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      Hydrogeochemical and biomedical insights into germanium potential of curative waters: a case study of health resorts in the Sudetes Mountains (Poland)


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          Germanium is considered to be a non-essential element; however, little is still known about its significance for living organisms. It exerts prophylactic and therapeutic effects in the treatment of serious diseases such as cancer, HIV infection, and others. Germanium does not exhibit acute toxicity, but, as it tends to accumulate in various organs and tissues, undesirable and even dangerous side effects have been reported after prolonged and/or high dosage application. In general, inorganic compounds of germanium are more toxic than its organic compounds. Further studies should be performed to elucidate the exact molecular mechanism of germanium action, to determine the safe and effective dose of germanium via curative/mineral waters, and to understand the applications and benefits of using germanium-enriched waters in balneotherapy. The geochemistry of curative (cold CO 2-rich, thermal) waters from spas in the Sudetes (Poland) was clarified in terms of components and mineral phases which might govern germanium. Germanium and silicon in thermal (above 20 °C) waters presumably result from the solubility of silicates in crystalline (granites, gneisses) aquifer rocks and might be controlled by neo-formed quartz. The cold CO 2-rich waters revealed a significant diversity of aqueous chemistry and relationships of germanium with iron, silicon, or arsenic. Locally, both in sedimentary (sandstones) and metamorphic (gneisses) aquifer rocks, primary (silicates) and/or secondary (oxides) iron-containing minerals likely release germanium into solution. In the CO 2-rich waters of the western part of the Kłodzko Region, germanium distinctly correlates with arsenic. It is hypothesized that both elements are co-sourced from crystalline basement and/or migration of substances of post-magmatic origin along deep-seated dislocations related to the seismically active Poříčí-Hronov fault zone. This area was proposed as the most prospective one for finding waters rich in germanium in the Sudetes.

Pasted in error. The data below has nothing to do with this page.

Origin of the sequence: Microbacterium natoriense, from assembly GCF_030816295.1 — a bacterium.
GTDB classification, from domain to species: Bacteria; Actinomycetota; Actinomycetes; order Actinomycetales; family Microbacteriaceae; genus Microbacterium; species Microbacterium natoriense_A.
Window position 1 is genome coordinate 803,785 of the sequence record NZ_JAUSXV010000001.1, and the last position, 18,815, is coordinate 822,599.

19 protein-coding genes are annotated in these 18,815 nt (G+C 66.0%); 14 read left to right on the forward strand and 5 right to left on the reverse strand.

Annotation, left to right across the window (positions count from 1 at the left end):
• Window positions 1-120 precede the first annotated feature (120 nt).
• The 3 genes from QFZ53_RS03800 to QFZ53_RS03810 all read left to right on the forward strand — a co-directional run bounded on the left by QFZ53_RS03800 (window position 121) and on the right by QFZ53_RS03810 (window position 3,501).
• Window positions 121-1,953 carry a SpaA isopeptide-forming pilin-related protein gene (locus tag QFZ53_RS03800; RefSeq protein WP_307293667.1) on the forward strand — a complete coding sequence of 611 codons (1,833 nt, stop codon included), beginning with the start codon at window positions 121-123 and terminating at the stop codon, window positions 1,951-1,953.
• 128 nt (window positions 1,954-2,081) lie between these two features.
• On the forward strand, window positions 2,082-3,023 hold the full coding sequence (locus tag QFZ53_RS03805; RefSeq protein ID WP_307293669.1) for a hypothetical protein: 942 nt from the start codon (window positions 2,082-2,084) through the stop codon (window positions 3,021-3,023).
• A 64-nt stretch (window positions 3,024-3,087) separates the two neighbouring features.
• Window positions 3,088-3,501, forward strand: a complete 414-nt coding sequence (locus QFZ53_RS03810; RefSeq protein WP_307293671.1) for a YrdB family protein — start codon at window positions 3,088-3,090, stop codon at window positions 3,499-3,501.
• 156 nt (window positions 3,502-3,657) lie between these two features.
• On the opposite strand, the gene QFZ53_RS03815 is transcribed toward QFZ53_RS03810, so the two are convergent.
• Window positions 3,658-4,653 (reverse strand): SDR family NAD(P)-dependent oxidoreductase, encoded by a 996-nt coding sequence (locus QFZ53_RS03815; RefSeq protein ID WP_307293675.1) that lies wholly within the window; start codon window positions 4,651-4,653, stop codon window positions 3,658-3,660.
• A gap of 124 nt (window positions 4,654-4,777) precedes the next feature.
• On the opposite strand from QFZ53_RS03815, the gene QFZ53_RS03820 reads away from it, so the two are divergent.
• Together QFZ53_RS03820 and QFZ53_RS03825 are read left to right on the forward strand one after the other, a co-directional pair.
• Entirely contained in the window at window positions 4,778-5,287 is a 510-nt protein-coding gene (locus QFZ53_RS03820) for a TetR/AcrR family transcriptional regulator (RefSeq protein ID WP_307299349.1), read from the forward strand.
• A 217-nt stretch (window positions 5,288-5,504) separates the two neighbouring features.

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              Germanium-silicon fractionation in the weathering environment


                Author and article information

                +48 22 5540522 , d.r.dobrzynski@uw.edu.pl
                Environ Geochem Health
                Environ Geochem Health
                Environmental Geochemistry and Health
                Springer Netherlands (Dordrecht )
                3 January 2018
                3 January 2018
                : 40
                : 4
                : 1355-1375
                [1 ]ISNI 0000 0004 1937 1290, GRID grid.12847.38, Department of Hydrogeochemistry and Groundwater Dynamics, Faculty of Geology, , University of Warsaw, ; Zwirki i Wigury 93, 02-089 Warsaw, Poland
                [2 ]ISNI 0000 0001 1033 7158, GRID grid.411484.c, Department of Medical Chemistry, I Faculty of Medicine, , Medical University of Lublin, ; Chodźki 4a, 20-093 Lublin, Poland
                [3 ]ISNI 0000 0000 9290 9879, GRID grid.265050.4, Department of Biology, , Toho University Faculty of Medicine, ; 5-21-16, Oomori-nishi, Oota-ku, Tokyo 143-8540 Japan
                © The Author(s) 2018

                Open AccessThis article is distributed under the terms of the Creative Commons Attribution 4.0 International License ( http://creativecommons.org/licenses/by/4.0/), which permits unrestricted use, distribution, and reproduction in any medium, provided you give appropriate credit to the original author(s) and the source, provide a link to the Creative Commons license, and indicate if changes were made.

                : 24 January 2017
                : 22 December 2017
                Original Paper
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                © Springer Nature B.V. 2018

                germanium geochemistry,curative water,mineral water,therapeutic use,germanium metabolism,poland


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